Small, intensely blue flowers are scattered in the sandy soil at my feet. They are pricking their way up among grass stalks here at Barnhamcross Common, near Thetford, England. The terrain is hummocky, showing historic scars from many years of digging for sand and gravel. This secluded corner of the Common is clothed with sedge and gorse, scattered oak and pine trees. It has a typical sandy Breckland soil, and lies not far from the Little Ouse river on level ground that was once part of the floodplain. In common with several of the Breckland heathland specialities, this blue flowering plant is tiny and unobtrusive, and yet quite beautiful in small detail.
I emailed a photo to Martin Sanford at the SBRC, Ipswich, asking for an identification. He named it as Sheep's-bit, Jasione montana, a member of the Campanula family that grows on light, sandy or stony soils. He said Barnhamcross Common is one of its known Breckland strongholds. The species is sparsely present in Norfolk - Beckett and Bull's 'A Flora of Norfolk' (1999) shows it as very localised, 'confined to short, acid turf', with its principal population centred in the dunes round Winterton-on-Sea. The 'Encyclopaedia of Life' maps Jasione montana as a native of the temperate parts of Europe. NatureGate in Finland says it is a native of rocky outcrops, sandy areas and hillsides.
|The native distribution of Jasione montana @ The Encyclopaedia of Life|
Sheep's-bit has been expanding in my imagination. Its flowers are true-blue scintillae studded like stars against the gloomy backdrop of my daily thoughts. Harry Godwin's 'History of the British Flora' provides an interesting local history. Its fossil pollen has been identified from late Devensian (Weichselian) levels at Old Buckenham Mere, an almost dried-up natural lake about 15 miles away. The pollen was blown into it from surrounding land and preserved in the mud. This takes its history back over 12,000 years to the end of the Ice Age. It would have favoured the freely-draining, coversand soils and sparse vegetation of the period. He says it was also found in the Roman to Anglo-Saxon levels, and suggests it owes its presence here to agricultural disturbance of sandy soils thereabouts.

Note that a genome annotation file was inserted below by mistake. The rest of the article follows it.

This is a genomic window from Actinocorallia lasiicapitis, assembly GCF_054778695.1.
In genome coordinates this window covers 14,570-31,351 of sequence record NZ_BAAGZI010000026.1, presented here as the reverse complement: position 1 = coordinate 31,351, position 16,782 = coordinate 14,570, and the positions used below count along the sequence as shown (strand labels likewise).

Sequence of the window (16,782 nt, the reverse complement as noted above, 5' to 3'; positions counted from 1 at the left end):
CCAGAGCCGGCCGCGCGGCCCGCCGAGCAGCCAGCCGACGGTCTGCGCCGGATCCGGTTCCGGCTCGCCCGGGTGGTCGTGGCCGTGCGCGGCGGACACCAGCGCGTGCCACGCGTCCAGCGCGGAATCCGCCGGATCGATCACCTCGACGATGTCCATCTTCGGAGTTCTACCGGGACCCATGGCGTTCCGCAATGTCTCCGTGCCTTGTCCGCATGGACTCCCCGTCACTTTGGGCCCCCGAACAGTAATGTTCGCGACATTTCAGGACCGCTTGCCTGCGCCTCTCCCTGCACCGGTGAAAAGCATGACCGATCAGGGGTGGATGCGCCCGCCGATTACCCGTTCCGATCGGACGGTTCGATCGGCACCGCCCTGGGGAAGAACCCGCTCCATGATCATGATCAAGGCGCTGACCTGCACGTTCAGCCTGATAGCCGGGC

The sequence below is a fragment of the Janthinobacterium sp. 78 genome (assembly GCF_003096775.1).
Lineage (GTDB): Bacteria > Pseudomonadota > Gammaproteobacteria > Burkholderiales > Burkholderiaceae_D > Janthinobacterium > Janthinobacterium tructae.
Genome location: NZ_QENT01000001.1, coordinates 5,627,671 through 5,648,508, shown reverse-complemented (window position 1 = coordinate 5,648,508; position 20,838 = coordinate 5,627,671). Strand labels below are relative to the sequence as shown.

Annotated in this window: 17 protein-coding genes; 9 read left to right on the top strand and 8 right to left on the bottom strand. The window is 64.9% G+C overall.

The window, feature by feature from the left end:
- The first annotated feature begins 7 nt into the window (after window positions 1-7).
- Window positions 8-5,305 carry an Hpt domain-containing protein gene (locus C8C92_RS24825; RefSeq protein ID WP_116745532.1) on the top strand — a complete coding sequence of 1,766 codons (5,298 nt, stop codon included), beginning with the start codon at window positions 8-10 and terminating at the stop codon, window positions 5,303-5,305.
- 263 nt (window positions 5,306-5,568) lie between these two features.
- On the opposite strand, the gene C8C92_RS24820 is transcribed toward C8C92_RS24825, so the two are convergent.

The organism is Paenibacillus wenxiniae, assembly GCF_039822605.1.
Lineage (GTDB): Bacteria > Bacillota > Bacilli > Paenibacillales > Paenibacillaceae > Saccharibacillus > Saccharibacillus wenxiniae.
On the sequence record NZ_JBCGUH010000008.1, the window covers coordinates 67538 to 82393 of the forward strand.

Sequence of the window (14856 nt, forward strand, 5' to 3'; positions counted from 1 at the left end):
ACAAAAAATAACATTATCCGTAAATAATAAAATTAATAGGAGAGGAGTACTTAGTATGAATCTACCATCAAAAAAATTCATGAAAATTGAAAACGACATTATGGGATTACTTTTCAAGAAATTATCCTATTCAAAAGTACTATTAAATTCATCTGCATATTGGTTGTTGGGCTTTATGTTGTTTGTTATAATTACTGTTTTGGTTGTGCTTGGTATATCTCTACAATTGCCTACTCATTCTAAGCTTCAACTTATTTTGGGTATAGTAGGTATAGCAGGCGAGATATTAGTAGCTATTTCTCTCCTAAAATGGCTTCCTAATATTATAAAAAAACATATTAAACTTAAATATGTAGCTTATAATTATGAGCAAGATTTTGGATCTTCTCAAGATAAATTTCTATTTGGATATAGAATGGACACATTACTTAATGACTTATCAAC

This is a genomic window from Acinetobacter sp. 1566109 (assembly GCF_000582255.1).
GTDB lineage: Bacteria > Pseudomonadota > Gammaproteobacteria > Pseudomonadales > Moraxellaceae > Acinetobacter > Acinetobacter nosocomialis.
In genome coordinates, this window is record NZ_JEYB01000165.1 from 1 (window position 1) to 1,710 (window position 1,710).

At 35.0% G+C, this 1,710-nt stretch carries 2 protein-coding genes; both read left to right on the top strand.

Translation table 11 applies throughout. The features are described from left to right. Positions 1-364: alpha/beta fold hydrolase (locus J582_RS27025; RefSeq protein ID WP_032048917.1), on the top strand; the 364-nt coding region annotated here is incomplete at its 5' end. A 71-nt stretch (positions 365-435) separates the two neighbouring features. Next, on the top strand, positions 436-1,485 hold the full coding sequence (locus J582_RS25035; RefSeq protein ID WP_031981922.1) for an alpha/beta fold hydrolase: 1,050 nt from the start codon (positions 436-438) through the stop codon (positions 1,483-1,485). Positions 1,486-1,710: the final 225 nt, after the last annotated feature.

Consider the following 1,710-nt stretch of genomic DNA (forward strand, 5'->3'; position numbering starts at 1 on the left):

Such factors seem to be key to its survival at Barnhamcross Common. There is evidence that someone has deliberately broken the soil surface in places, presumably for bioconservation reasons - so preserving a suitable habitat. Instead of a blanket of over-shading sedge, gorse and trees, we have patches of open, disturbed ground that fosters greater floral diversity. In this way a delicate, late glacial species, with a local history of over 12,000 years, still flourishes in Breckland. Its flowers have the same blue that once reflected in the eyes of a Saxon farmer, a woolly rhinoceros or a tundra vole.
* Godwin, H: History of the British Flora - A factual basis for phytogeography; Cambridge University Press, 2nd edition, 1975.
* West, RG: Plant Life of the Quaternary Cold Stages - Evidence from the British Isles; Cambridge University Press, 2000.